4-Year-Old Creates Fairy Garden During Quarantine, Neighbor Writes Secret Messages Pretending to Be a Fairy for 9 Months

The pandemic has been hard for everyone, and it's reminded us of the value of human relationships. Now more than ever, it's important to find ways to connect with each other. Photographer Kelly Victoria did so in a creative and heartwarming way that is just the story we need for 2020. In a multi-part tale told on Twitter, she shares how she made a connection with a 4-year-old girl named Eliana who felt similarly lonely in quarantine, and how their correspondence—done from afar—helped them both cope with their new realities.

Victoria begins her story by explaining that at the beginning of the pandemic she was going through “some painful personal stuff” and would go on long walks at night. While out, she saw that someone had set up a fairy garden in a tree planter. The note was from Eliana, who said she felt isolated in quarantine and wanted to spread some cheer via the garden. “The next day I wrote a little note to her,” Victoria explains, “pretending to be a fairy named Sapphire that had come to live in the tree because she had set it up so nicely and I left it on the tree that night on my walk and said I would gift her with a magical fairy dice if she did three things for me.” These things were centered around acts of kindness.

Victoria wasn’t sure if Eliana would write back or even find the note. But she did, and Eliana shared how she had extended kindness towards others—such as delivering a birthday cake for her friend. This started a correspondence between the two that included Victoria, acting as Sapphire, giving little gifts to the girl. “Doing this every night gave me purpose in a horribly painful and lonely time. I looked forward to my days again and I started ordering art supplies and little trinkets to leave her.”

At the same time, Victoria was in touch with Eliana’s mom. After about nine months of the Sapphire / Eliana exchange, Eliana's mom told Victoria that they would be moving to a new house farther away. She also mentioned that Eliana was having a hard time with the move, so Victoria told her that she was moving too. “Her mom said it was helping her so much and they really wanted to try to see me somehow before they left.”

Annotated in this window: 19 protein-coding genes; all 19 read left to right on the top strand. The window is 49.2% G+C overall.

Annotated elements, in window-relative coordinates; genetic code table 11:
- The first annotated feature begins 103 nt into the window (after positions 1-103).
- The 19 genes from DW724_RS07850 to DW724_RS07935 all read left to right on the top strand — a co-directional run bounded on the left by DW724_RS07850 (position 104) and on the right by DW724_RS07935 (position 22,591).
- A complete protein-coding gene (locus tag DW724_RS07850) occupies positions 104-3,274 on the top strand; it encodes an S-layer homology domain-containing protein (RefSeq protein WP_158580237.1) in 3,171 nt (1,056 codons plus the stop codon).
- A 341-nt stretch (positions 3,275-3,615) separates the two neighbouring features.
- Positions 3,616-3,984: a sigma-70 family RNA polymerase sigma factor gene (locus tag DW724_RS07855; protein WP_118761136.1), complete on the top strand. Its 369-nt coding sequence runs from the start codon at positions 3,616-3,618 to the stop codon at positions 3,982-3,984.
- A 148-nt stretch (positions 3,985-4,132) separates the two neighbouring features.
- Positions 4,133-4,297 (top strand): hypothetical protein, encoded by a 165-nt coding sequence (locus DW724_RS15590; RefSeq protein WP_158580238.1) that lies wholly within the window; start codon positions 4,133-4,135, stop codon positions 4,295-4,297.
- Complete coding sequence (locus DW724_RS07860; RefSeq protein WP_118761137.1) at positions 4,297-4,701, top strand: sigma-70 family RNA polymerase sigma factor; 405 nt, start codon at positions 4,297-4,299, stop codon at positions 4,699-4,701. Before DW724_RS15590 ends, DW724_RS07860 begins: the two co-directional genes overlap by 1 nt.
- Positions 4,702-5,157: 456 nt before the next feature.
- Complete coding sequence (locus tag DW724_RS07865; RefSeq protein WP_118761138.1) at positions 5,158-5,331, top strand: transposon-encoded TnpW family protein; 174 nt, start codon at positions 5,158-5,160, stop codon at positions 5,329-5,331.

After a few days of planning, Victoria and Eliana met. “I left one last note this morning saying I had to move out today and made up a little story that when fairies move houses, they grow to the size of a human just for one day to move all of their belongings. I said I had one more gift for her and would leave it this afternoon and ‘hoped' she wouldn’t catch me.”

Of course, Eliana and her mom “caught” Victoria (dressed as Sapphire) leaving the present. They then spent an hour sitting and talking. “It was incredible,” Victoria recalls, “and one of the most important and impactful afternoons of my life thus far. I hope one day when she’s older she can understand that I truly needed her as much as she needed me these past few months.”

The two plan to still write letters to each other from time to time. “She’s changed me forever and the things her mom has said about how her self-confidence, her kindness towards others, and her creativity have skyrocketed since meeting me make me feel like I made an impact too.”

The touching story went viral on Twitter. Thousands of people have been inspired by it, and the tale even caught Oprah’s attention. “If you're up for it,” the mogul wrote to Victoria, “how about a magical trip to Disney with Eliana, her parents, and a friend when it's safe again? On me. Think y'all need to meet Tinkerbell!”

In a viral Twitter thread, photographer Kelly Victoria detailed a heartwarming story of playing a fairy named Sapphire and the connection she made with a 4-year-old named Eliana.

The story inspired many, including Oprah. She wants to send them on a trip to meet Tinkerbell.

Kelly Victoria: Website | Twitter | Instagram

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Sara Barnes

Sara Barnes is a Staff Editor at My Modern Met, Manager of My Modern Met Store, and co-host of the My Modern Met Top Artist Podcast. As an illustrator and writer living in Seattle, she chronicles illustration, embroidery, and beyond through her blog Brown Paper Bag and Instagram @brwnpaperbag. She wrote a book about embroidery artist Sarah K. Benning titled 'Embroidered Life' that was published by Chronicle Books in 2019. Sara is a graduate of the Maryland Institute College of Art. She earned her BFA in Illustration in 2008 and MFA in Illustration Practice in 2013.
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